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London City Hall sees spike in sick leave across all departments

London City Hall as seen June 14, 2017 (Matthew Trevithick/980CFPL).
London City Hall as seen June 14, 2017 (Matthew Trevithick/980CFPL). Matthew Trevithick / 980 CFPL File

A new report outlining a rise in sick leave at London City Hall prompted the head of human resources to call it “a little disturbing” during a Tuesday committee meeting.

The average sick time per employee jumped from 61.8 hours in 2016 to 67.2 hours last year, and for some communication workers in the fire department, that number is closer to 80 hours per employee.

“But we indicated in the report a variety of reasons for why employees would choose to take sick leave, and also list numerous ways to help them,” said chief human resources officer Bill Coxhead.

The report highlights that workers in the communications branch of the fire department took an average of 187.7 hours (15.6 days, based on a shift of 12 hours) of sick leave last year compared to 109.4 hours (9.1 days) in 2016.

“We are truly fortunate to have multiple programs that go a long way to help support these people while they are on leave,” he said.

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Allegations of harassment erupted at the London Fire Department last month, and mounting pressure led city hall to hire a Toronto law firm to investigate the city’s corporate workplace culture and policy for filing complaints.

During Tuesday’s meeting, Coxhead took the time to address the possibility whether harassment allegations have influenced the spike.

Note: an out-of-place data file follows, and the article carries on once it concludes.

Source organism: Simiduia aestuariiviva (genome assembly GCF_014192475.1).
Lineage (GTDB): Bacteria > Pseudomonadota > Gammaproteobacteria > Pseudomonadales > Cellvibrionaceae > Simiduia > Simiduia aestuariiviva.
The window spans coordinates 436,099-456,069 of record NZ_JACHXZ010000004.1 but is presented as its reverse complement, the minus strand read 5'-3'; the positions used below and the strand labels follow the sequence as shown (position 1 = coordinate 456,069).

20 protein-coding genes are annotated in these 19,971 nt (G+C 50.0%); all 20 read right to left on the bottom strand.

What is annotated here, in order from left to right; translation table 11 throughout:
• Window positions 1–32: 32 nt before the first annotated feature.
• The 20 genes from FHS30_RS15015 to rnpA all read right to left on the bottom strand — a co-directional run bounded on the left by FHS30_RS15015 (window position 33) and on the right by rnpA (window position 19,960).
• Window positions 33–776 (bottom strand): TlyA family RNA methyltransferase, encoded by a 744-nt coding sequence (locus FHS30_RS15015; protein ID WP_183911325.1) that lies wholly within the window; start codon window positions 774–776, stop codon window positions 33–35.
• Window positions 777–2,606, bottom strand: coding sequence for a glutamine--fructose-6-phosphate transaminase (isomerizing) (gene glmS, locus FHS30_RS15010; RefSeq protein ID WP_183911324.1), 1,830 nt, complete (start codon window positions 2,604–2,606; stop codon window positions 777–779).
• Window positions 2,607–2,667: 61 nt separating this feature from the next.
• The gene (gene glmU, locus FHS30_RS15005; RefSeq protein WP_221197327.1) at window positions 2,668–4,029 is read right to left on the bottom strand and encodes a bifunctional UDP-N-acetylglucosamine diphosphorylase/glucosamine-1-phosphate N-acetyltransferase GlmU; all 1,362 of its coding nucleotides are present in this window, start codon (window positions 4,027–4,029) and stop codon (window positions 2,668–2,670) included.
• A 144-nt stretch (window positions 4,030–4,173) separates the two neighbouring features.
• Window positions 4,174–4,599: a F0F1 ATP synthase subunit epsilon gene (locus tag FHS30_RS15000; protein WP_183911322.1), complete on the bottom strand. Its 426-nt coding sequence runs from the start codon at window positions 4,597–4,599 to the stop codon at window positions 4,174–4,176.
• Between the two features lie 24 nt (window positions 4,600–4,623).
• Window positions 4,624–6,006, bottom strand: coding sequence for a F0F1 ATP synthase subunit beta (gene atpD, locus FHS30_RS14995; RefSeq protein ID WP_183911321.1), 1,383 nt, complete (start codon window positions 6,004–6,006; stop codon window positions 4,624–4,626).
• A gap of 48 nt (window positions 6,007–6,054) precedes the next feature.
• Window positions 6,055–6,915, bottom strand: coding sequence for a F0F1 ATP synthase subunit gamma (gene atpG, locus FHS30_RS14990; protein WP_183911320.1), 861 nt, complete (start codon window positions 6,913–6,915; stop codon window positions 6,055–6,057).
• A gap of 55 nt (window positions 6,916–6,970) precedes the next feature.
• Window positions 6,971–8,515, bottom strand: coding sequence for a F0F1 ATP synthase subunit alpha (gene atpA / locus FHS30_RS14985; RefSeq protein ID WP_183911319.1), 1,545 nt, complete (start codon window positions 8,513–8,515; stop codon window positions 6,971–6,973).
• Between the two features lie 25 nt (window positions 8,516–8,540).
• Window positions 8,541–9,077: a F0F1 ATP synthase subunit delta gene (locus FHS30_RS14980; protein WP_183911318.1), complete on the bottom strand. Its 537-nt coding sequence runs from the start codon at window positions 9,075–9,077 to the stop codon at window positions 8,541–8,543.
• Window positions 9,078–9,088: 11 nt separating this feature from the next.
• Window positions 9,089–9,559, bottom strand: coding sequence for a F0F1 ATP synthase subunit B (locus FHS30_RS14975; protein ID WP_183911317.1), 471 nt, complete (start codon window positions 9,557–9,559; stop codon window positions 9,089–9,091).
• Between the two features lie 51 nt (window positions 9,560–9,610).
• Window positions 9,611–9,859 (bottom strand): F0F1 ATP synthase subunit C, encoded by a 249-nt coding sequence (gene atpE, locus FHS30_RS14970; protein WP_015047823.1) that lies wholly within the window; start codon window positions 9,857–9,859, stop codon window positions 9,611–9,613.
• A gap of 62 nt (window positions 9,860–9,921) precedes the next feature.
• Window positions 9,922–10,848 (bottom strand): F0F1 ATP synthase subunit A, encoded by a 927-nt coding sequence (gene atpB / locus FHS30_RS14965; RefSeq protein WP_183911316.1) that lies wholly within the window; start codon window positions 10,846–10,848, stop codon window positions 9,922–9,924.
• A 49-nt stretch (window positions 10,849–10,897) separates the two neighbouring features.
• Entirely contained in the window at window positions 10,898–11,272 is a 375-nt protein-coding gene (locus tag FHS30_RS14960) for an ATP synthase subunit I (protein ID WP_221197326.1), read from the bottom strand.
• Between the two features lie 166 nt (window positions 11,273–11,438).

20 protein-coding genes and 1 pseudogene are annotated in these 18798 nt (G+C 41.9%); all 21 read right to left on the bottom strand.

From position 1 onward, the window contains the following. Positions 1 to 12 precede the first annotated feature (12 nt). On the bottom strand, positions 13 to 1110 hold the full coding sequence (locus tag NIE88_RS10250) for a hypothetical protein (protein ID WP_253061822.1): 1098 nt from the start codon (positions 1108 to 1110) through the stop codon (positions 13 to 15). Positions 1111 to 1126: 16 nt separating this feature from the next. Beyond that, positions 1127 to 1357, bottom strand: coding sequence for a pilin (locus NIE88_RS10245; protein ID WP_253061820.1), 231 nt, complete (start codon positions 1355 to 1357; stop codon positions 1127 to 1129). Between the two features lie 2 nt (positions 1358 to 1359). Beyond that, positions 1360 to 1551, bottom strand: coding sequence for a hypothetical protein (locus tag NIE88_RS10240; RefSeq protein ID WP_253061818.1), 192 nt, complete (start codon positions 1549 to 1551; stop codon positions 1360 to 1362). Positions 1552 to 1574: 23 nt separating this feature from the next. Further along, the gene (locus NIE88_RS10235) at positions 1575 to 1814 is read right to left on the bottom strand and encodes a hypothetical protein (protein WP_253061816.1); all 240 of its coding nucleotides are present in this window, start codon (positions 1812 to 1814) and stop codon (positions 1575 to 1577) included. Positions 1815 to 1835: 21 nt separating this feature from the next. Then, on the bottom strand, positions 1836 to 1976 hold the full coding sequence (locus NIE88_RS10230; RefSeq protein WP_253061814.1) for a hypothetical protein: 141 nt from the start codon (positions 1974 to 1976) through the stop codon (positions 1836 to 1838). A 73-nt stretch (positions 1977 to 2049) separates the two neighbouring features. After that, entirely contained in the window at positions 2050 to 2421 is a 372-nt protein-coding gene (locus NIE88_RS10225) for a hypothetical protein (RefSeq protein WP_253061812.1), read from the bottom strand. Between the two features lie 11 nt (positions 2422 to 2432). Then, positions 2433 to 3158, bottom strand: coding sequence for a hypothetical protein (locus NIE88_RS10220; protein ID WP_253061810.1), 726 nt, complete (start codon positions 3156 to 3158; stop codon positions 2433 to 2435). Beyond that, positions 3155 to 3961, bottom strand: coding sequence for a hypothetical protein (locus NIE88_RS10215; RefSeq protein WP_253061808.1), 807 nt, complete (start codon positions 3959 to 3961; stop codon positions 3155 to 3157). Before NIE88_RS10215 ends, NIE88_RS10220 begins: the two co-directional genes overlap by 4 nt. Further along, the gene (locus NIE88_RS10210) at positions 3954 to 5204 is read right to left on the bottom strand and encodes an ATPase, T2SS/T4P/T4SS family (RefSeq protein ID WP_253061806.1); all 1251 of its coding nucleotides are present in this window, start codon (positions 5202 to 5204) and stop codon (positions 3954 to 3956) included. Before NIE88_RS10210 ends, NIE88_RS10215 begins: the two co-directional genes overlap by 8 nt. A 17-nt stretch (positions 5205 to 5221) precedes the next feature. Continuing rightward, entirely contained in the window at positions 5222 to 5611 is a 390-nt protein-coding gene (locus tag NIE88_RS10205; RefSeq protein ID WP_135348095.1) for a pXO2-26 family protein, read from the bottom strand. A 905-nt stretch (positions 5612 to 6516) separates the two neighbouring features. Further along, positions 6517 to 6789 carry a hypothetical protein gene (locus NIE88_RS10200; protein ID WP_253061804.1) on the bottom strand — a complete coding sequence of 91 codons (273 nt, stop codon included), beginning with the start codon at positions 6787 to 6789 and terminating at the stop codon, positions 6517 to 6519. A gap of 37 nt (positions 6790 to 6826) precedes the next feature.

“It’s a complicated issue, and I won’t be discounting those allegations in the environment, but we don’t yet know how much of an impact they are having in relation to sick leave,” Coxhead said.

“We’ve embarked on a mission of sorts to create a comfortable work environment where folks will actually want to come in,” he said.

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But according to Coxhead, there are a variety of reasons for employees to take time off.

“We have a lot more folks who are working well past 65 due to the elimination of the mandatory retirement age,” Coxhead said.

“They have other important health issues that have to be dealt with, which ultimately contributes to this spike,” he said.

Coxhead says that many employees who do take sick leave are availing themselves to the resources available, such as mental health.

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He adds while the report is a cause for concern, the numbers themselves aren’t “ridiculously out of whack,” and that the city is currently devising a plan to address the spike before it becomes larger.